Compare the performance of MSAA + transparency AA + temporal AA vs some MLAA technique like FXAA. Then realize that most people still have relatively low res monitors / TVs that hide the blurriness of FXAA / don't allow the advantages of MSAA to be apparent. As a developer, what would you likely spend your limited budget on?

As 4K makes it way through the marketplace though, these discussions (along with the "aliasing" problem) will cease to be relevant. Well, maybe except for temporal AA.

Do developers have to do anything? Can't the video card driver handle it?
 

bystander36

Diamond Member
Apr 1, 2013
5,154
132
106
The edge aliasing is still quite popular. That is what MSAA does. It fixes the aliasing around the edges of objects, but as mentioned, aliasing happens everywhere, and has become much more apparent as graphics have advanced, so some have started using SMAA, FXAA, or if you have the muscle, SSAA.
 

jimhsu

Senior member
Mar 22, 2009
705
0
76
Do developers have to do anything? Can't the video card driver handle it?

As I mentioned, implementing MSAA directly on deferred rendered engines (the vast majority of "new-ish" games) does not work. You need to get the actual geometry (which means that developers need to spend time modifying their engines; or you have someone like Boris who does it for free in ENB). This is also engine specific, so no general solutions. IANA graphics engineer, so I don't know what exactly goes into successfully implementing MSAA on these engines.

People way smarter than me talk about these issues here: https://www.opengl.org/discussion_boards/showthread.php/169925-Antialiasing-in-Deferred-shading
 
Last edited:

BFG10K

Lifer
Aug 14, 2000
22,709
2,971
126
I remember in the 90s when 3D gaming was relatively new, we had full scene (or full screen) anti-aliasing, where the whole image was rendered at a higher resolution and then downscaled. But then a much more efficient method was invented, edge antialiasing, which only anti-aliased edges and left polygon faces alone.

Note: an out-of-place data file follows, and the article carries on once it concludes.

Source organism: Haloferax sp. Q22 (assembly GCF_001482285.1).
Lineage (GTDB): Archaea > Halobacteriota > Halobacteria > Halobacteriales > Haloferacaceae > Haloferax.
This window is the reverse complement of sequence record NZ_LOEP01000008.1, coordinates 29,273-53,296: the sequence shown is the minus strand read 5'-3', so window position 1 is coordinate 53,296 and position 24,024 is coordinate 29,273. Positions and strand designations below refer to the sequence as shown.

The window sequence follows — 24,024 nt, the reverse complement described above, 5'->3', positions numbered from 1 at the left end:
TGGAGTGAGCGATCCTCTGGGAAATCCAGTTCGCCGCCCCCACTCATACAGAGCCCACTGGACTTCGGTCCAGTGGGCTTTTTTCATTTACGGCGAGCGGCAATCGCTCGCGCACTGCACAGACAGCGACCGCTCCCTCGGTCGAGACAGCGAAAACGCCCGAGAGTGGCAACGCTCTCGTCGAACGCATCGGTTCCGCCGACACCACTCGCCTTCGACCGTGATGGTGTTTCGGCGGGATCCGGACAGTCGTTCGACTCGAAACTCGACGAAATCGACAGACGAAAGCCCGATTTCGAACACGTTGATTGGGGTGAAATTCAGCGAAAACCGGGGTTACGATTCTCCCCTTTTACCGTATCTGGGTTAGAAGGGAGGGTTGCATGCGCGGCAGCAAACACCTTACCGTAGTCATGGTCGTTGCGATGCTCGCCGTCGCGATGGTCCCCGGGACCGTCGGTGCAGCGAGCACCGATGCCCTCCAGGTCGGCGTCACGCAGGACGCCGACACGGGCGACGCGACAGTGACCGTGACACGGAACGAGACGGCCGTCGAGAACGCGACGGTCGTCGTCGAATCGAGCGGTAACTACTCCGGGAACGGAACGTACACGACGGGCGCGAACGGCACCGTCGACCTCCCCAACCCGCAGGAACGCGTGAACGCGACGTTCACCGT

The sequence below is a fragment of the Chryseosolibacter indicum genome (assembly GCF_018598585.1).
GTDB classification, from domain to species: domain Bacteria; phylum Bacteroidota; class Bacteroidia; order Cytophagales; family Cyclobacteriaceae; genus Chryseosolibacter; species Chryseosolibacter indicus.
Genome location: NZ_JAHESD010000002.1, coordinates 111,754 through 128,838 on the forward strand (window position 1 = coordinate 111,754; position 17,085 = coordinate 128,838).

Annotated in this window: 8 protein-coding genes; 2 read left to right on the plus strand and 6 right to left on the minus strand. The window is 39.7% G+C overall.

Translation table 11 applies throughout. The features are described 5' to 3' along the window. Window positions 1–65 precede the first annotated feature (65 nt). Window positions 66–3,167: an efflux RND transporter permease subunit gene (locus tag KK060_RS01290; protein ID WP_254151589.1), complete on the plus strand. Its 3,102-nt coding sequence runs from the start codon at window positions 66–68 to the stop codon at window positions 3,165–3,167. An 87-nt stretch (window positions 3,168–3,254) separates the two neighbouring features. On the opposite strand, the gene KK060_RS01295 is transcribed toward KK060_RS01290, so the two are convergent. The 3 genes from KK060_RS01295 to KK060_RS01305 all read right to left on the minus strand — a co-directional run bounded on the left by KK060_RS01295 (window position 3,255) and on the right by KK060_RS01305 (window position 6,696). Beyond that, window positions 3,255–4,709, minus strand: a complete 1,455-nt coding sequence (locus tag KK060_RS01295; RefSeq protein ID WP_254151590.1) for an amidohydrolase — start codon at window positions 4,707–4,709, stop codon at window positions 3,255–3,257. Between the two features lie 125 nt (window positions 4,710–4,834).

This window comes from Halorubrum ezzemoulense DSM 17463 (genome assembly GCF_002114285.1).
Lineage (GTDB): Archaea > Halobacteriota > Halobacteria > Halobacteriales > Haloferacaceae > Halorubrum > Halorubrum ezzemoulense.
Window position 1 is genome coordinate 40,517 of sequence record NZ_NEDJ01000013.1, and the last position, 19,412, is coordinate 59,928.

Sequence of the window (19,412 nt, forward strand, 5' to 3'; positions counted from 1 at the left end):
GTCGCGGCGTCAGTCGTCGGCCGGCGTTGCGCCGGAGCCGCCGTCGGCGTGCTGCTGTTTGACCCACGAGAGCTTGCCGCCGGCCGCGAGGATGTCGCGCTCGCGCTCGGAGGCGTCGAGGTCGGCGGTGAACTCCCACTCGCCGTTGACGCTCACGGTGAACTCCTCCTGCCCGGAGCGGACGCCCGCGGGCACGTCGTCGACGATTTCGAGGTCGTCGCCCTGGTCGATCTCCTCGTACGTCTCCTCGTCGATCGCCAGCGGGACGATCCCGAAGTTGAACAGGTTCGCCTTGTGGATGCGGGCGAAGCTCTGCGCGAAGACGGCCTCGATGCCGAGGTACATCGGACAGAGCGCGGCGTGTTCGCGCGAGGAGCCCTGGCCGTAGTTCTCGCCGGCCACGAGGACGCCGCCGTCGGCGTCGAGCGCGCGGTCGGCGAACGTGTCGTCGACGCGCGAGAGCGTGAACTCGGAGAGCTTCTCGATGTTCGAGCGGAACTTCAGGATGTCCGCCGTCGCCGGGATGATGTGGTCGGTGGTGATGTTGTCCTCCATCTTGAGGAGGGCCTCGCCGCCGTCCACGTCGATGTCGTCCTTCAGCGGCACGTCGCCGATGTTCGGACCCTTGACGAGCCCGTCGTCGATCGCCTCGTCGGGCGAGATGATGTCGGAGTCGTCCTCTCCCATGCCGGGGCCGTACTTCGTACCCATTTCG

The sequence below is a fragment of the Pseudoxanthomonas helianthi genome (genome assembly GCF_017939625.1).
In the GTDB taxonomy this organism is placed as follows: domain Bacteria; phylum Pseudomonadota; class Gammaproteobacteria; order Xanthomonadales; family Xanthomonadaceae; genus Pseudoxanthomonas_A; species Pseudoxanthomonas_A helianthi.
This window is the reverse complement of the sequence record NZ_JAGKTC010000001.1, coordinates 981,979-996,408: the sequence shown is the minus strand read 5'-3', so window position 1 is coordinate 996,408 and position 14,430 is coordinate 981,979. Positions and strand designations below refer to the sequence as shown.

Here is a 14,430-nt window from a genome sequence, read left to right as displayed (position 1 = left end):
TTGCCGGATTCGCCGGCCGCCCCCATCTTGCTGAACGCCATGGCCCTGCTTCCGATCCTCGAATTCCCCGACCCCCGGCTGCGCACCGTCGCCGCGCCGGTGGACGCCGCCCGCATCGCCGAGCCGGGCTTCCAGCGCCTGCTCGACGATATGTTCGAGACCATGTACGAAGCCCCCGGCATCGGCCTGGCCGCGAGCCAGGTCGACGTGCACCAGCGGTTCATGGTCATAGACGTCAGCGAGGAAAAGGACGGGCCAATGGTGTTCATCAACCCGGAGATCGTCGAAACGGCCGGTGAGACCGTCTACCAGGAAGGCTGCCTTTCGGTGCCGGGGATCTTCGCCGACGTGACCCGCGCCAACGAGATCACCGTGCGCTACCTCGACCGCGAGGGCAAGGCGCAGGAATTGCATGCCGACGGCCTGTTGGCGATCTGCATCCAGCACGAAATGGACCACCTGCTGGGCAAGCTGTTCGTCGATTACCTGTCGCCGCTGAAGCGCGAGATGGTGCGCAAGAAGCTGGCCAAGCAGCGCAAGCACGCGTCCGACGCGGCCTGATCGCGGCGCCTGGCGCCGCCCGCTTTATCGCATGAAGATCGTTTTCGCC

That wasn't edge AA, it was MSAA. It's still in use today.

What you're probably talking about is Matrox's FAA which only existed on the Parhelia. And to a smaller degree CSAA, where coverage samples "switch off" in certain cases.
 

lamedude

Golden Member
Jan 14, 2011
1,206
10
81
I guess D3D killed it. It was popular on the N64 and [irl=http://www.vogons.org/viewtopic.php?t=35169#p300965]proprietary API for everyone era 3D cards[/url].
 

Shamrock

Golden Member
Oct 11, 1999
1,439
560
136
I don't know if this is the same thing, but AMD's drivers has an anti-aliasing filter that you can switch from "standard" to "edge-detect"
 

Pottuvoi

Senior member
Apr 16, 2012
416
2
81
That wasn't edge AA, it was MSAA. It's still in use today.

What you're probably talking about is Matrox's FAA which only existed on the Parhelia. And to a smaller degree CSAA, where coverage samples "switch off" in certain cases.
There was also a edge AA method during old good times of Verite and original 3DFX cards.